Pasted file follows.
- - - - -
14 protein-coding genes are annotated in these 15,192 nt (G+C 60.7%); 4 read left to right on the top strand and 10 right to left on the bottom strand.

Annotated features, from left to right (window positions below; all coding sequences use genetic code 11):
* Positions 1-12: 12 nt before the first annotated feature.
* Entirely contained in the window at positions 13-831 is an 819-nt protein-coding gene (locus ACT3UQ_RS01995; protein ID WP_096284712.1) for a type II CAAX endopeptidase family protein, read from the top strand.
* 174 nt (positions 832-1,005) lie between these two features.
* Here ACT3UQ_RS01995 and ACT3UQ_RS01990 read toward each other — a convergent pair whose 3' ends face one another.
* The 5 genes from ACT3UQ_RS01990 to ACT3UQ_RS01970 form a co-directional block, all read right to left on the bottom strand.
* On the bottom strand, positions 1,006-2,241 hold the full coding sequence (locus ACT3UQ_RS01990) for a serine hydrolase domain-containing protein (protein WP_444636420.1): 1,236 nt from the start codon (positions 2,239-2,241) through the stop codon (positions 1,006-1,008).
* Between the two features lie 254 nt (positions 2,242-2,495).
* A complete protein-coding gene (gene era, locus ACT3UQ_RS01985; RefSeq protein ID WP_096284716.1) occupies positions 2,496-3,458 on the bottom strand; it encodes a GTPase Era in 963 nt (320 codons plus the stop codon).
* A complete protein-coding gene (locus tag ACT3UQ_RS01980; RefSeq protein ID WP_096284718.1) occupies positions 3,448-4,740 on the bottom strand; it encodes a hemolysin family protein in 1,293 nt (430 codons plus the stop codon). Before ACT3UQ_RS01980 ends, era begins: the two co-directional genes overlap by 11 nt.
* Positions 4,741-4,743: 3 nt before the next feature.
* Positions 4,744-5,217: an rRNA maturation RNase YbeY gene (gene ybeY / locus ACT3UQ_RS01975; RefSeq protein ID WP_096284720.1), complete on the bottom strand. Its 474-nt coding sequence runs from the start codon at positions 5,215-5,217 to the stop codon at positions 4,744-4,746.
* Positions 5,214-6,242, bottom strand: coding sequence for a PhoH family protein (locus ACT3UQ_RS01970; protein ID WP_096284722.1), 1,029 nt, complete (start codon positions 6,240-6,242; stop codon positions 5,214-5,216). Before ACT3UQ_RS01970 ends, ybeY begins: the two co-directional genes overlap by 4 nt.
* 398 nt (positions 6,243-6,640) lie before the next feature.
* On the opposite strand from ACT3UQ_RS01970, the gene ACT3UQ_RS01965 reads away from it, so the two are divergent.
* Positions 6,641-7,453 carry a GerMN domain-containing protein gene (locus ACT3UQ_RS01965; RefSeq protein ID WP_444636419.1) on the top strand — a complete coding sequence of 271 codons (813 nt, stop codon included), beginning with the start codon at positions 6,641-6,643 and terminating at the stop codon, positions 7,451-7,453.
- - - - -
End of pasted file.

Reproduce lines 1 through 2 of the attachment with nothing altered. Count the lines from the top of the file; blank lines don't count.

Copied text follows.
14 protein-coding genes are annotated in these 15,192 nt (G+C 60.7%); 4 read left to right on the top strand and 10 right to left on the bottom strand.

Annotated features, from left to right (window positions below; all coding sequences use genetic code 11):